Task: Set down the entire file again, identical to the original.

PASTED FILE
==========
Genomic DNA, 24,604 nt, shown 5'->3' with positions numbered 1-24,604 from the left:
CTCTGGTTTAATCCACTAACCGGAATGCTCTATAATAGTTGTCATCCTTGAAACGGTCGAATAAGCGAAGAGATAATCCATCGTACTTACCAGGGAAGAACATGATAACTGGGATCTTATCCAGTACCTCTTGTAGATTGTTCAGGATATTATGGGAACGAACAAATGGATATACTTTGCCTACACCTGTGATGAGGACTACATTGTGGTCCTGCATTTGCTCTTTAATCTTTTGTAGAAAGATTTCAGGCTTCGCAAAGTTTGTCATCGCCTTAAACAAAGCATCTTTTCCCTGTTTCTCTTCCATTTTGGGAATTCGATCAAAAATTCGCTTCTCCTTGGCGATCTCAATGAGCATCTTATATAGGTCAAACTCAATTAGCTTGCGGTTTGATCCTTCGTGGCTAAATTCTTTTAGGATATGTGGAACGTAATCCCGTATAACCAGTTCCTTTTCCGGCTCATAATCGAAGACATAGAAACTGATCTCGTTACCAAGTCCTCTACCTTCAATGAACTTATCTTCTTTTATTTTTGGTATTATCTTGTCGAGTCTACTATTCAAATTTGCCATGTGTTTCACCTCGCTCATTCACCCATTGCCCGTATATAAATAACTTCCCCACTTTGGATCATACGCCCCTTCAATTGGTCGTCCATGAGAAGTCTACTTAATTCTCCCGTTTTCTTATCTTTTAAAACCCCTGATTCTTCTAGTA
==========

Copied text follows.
Genomic DNA, 24,604 nt, shown 5'->3' with positions numbered 1-24,604 from the left:
CTCTGGTTTAATCCACTAACCGGAATGCTCTATAATAGTTGTCATCCTTGAAACGGTCGAATAAGCGAAGAGATAATCCATCGTACTTACCAGGGAAGAACATGATAACTGGGATCTTATCCAGTACCTCTTGTAGATTGTTCAGGATATTATGGGAACGAACAAATGGATATACTTTGCCTACACCTGTGATGAGGACTACATTGTGGTCCTGCATTTGCTCTTTAATCTTTTGTAGAAAGATTTCAGGCTTCGCAAAGTTTGTCATCGCCTTAAACAAAGCATCTTTTCCCTGTTTCTCTTCCATTTTGGGAATTCGATCAAAAATTCGCTTCTCCTTGGCGATCTCAATGAGCATCTTATATAGGTCAAACTCAATTAGCTTGCGGTTTGATCCTTCGTGGCTAAATTCTTTTAGGATATGTGGAACGTAATCCCGTATAACCAGTTCCTTTTCCGGCTCATAATCGAAGACATAGAAACTGATCTCGTTACCAAGTCCTCTACCTTCAATGAACTTATCTTCTTTTATTTTTGGTATTATCTTGTCGAGTCTACTATTCAAATTTGCCATGTGTTTCACCTCGCTCATTCACCCATTGCCCGTATATAAATAACTTCCCCACTTTGGATCATACGCCCCTTCAATTGGTCGTCCATGAGAAGTCTACTTAATTCTCCCGTTTTCTTATCTTTTAAAACCCCTGATTCTTCTAGTA